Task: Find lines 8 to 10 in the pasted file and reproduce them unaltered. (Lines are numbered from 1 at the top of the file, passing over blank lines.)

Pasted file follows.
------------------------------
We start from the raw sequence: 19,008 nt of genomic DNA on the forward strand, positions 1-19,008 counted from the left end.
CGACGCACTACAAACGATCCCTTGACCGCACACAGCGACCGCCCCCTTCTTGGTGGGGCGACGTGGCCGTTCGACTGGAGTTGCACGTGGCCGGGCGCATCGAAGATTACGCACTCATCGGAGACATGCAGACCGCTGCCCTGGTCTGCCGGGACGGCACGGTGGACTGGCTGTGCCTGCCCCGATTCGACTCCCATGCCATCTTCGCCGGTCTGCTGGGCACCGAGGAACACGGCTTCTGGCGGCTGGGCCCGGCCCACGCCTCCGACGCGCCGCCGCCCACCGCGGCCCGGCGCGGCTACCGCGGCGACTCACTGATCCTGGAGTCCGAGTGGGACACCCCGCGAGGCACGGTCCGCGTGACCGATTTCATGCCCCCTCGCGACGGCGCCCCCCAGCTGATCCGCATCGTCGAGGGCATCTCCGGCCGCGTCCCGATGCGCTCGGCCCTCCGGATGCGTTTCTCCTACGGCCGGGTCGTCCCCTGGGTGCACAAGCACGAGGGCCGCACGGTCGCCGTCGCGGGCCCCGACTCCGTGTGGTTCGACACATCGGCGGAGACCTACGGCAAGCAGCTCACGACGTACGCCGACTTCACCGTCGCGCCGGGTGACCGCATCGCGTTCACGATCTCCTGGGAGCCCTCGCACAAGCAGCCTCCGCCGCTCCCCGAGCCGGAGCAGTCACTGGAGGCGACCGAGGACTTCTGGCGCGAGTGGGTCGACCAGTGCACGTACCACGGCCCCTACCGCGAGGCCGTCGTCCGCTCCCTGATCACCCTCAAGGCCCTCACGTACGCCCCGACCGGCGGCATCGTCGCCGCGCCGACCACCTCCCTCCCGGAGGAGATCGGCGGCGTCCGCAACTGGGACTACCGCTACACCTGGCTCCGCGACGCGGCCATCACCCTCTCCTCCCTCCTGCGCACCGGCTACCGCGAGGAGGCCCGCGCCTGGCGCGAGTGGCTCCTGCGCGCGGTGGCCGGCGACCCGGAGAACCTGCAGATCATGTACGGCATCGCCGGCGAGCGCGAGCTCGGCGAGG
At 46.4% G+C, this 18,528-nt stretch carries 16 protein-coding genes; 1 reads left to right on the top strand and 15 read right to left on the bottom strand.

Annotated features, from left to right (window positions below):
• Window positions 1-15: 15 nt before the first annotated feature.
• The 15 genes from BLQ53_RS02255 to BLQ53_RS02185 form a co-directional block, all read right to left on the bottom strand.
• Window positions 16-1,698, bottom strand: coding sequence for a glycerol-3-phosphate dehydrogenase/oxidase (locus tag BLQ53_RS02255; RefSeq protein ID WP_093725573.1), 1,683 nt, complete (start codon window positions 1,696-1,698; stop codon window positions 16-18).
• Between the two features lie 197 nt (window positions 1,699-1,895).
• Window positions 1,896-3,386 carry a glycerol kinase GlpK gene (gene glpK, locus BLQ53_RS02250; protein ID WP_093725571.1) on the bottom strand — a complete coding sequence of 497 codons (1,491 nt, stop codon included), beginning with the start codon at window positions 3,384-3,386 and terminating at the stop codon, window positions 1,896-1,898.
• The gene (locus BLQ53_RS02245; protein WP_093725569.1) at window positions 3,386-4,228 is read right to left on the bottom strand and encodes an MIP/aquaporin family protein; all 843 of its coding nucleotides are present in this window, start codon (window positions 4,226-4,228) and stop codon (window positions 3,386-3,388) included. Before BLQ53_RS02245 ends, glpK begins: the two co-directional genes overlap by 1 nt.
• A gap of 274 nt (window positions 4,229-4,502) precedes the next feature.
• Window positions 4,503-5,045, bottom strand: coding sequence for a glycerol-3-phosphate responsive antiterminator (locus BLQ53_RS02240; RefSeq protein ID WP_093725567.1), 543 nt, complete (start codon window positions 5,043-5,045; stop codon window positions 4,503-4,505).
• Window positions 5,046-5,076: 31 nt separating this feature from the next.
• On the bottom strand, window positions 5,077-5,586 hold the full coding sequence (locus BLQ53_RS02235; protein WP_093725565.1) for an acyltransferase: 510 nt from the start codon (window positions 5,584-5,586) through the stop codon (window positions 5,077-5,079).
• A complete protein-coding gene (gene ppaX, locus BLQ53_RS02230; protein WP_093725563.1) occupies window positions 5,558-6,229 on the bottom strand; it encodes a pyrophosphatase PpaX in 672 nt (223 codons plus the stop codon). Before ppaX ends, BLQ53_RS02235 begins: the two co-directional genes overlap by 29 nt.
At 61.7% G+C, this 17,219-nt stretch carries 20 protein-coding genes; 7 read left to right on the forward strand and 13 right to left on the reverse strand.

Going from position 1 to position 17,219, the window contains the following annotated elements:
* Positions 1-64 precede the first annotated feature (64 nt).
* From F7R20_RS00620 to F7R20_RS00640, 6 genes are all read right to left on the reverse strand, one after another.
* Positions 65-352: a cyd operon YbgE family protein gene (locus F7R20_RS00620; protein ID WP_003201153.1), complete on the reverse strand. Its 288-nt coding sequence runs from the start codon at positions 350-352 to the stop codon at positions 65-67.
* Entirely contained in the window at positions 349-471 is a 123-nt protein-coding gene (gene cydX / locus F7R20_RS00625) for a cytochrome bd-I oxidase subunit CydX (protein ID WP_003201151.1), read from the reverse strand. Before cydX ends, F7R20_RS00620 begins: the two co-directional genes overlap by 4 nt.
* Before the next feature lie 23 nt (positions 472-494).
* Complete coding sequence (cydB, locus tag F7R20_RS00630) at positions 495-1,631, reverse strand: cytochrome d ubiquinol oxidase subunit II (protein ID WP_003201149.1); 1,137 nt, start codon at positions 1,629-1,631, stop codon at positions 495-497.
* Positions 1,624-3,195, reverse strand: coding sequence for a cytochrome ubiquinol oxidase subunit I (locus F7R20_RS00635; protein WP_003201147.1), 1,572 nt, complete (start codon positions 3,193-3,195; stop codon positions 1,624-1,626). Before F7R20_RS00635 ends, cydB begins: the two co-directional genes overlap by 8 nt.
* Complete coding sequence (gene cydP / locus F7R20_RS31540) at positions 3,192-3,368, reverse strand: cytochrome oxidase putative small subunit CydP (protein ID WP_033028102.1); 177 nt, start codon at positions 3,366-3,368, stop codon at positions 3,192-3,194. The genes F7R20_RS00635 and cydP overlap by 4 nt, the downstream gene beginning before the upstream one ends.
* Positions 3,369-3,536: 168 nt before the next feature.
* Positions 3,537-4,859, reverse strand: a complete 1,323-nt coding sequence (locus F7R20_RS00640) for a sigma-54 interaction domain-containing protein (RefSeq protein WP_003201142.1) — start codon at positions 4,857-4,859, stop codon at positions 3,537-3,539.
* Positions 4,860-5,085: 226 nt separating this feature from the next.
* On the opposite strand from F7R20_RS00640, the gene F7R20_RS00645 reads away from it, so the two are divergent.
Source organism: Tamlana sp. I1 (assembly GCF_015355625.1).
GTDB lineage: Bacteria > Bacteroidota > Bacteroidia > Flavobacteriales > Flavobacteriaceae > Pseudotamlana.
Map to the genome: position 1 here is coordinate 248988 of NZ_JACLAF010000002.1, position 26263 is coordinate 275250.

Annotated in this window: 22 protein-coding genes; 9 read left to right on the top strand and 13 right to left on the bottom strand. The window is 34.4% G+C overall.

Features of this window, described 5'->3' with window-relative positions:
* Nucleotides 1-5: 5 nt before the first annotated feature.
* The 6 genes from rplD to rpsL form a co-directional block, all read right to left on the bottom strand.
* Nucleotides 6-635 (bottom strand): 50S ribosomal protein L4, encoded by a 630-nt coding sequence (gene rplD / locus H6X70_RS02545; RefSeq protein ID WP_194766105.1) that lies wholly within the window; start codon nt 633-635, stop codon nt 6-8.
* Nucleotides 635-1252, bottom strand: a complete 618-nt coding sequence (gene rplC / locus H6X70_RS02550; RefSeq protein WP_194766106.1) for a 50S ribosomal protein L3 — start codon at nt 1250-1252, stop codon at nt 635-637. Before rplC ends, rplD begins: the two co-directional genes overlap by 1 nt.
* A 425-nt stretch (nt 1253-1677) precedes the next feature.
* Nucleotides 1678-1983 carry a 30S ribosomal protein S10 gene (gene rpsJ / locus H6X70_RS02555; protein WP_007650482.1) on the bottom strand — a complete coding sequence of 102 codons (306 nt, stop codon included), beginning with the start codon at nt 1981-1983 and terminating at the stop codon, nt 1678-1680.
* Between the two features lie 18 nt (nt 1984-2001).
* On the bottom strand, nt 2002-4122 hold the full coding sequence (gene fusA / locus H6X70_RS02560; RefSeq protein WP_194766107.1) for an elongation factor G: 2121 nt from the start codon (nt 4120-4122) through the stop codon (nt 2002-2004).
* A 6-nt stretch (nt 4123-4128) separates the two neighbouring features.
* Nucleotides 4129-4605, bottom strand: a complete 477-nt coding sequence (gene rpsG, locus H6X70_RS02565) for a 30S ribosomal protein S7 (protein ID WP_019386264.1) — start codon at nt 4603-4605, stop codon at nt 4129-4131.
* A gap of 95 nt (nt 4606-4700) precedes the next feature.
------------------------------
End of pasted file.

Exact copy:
• Between the two features lie 197 nt (window positions 1,699-1,895).
• Window positions 1,896-3,386 carry a glycerol kinase GlpK gene (gene glpK, locus BLQ53_RS02250; protein ID WP_093725571.1) on the bottom strand — a complete coding sequence of 497 codons (1,491 nt, stop codon included), beginning with the start codon at window positions 3,384-3,386 and terminating at the stop codon, window positions 1,896-1,898.
• The gene (locus BLQ53_RS02245; protein WP_093725569.1) at window positions 3,386-4,228 is read right to left on the bottom strand and encodes an MIP/aquaporin family protein; all 843 of its coding nucleotides are present in this window, start codon (window positions 4,226-4,228) and stop codon (window positions 3,386-3,388) included. Before BLQ53_RS02245 ends, glpK begins: the two co-directional genes overlap by 1 nt.